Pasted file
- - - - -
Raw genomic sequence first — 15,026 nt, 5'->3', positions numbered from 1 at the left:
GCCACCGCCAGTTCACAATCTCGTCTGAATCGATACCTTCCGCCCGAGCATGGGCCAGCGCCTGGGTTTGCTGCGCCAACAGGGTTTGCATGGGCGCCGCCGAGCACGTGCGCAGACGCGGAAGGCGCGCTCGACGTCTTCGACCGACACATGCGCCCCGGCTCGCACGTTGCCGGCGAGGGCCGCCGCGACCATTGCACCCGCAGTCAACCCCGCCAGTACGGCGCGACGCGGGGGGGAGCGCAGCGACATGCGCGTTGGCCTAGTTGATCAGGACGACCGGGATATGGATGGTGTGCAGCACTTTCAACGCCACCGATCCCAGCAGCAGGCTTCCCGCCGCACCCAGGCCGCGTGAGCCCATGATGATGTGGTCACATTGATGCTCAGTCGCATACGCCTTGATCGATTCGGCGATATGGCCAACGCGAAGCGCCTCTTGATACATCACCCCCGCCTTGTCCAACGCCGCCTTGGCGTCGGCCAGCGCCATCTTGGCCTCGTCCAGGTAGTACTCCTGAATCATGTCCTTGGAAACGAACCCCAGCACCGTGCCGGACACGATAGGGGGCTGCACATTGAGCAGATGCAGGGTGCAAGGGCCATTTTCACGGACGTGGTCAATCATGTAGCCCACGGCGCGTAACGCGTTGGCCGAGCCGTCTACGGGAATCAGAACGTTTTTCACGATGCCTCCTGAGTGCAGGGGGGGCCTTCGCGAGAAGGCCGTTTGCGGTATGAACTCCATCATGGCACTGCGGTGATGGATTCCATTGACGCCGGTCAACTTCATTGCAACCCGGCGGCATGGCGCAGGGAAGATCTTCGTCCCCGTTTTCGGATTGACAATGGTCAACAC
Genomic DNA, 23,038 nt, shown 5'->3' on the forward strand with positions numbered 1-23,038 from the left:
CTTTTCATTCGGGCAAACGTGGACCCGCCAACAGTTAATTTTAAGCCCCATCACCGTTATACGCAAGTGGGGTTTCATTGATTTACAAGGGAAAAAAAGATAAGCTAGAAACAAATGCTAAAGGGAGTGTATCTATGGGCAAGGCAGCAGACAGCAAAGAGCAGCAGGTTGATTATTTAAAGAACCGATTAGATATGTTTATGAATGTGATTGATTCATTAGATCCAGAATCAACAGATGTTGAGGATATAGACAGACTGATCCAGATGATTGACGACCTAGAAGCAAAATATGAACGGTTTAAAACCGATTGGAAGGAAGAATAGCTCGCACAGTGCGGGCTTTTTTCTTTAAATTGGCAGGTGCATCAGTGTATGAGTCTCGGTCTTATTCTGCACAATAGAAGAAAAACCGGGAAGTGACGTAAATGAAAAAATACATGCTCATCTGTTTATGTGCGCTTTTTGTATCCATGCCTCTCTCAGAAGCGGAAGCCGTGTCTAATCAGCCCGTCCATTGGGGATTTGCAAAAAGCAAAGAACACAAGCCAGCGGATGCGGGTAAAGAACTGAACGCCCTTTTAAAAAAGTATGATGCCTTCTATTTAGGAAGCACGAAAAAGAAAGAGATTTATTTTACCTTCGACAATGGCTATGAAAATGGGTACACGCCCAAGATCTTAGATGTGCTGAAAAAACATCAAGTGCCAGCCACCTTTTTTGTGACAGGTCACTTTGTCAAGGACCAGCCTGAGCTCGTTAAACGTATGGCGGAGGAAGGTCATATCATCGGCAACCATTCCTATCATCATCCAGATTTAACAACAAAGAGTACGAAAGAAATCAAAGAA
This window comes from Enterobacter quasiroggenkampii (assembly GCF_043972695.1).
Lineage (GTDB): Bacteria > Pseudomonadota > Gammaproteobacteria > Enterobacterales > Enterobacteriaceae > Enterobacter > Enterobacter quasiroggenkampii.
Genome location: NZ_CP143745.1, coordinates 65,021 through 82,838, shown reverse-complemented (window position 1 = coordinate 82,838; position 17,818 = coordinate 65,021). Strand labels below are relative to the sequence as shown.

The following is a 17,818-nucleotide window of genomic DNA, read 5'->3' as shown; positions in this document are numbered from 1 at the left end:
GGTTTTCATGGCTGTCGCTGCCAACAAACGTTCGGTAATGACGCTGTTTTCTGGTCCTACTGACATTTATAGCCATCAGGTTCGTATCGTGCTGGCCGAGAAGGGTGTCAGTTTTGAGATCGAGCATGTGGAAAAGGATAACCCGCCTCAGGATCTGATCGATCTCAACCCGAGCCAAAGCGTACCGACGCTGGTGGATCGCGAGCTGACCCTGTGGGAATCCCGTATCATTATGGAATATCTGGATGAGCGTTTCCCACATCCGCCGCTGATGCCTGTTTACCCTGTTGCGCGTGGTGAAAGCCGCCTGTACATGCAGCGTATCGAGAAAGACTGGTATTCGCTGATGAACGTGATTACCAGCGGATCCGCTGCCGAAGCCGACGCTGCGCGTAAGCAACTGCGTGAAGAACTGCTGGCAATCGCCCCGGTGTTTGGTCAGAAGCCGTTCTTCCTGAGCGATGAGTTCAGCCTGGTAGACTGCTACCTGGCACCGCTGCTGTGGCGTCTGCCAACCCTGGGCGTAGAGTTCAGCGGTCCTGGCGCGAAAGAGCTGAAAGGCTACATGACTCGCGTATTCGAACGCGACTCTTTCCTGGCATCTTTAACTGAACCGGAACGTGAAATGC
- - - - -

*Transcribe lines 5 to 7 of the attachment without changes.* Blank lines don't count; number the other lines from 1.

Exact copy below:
This window comes from Enterobacter quasiroggenkampii (assembly GCF_043972695.1).
Lineage (GTDB): Bacteria > Pseudomonadota > Gammaproteobacteria > Enterobacterales > Enterobacteriaceae > Enterobacter > Enterobacter quasiroggenkampii.
Genome location: NZ_CP143745.1, coordinates 65,021 through 82,838, shown reverse-complemented (window position 1 = coordinate 82,838; position 17,818 = coordinate 65,021). Strand labels below are relative to the sequence as shown.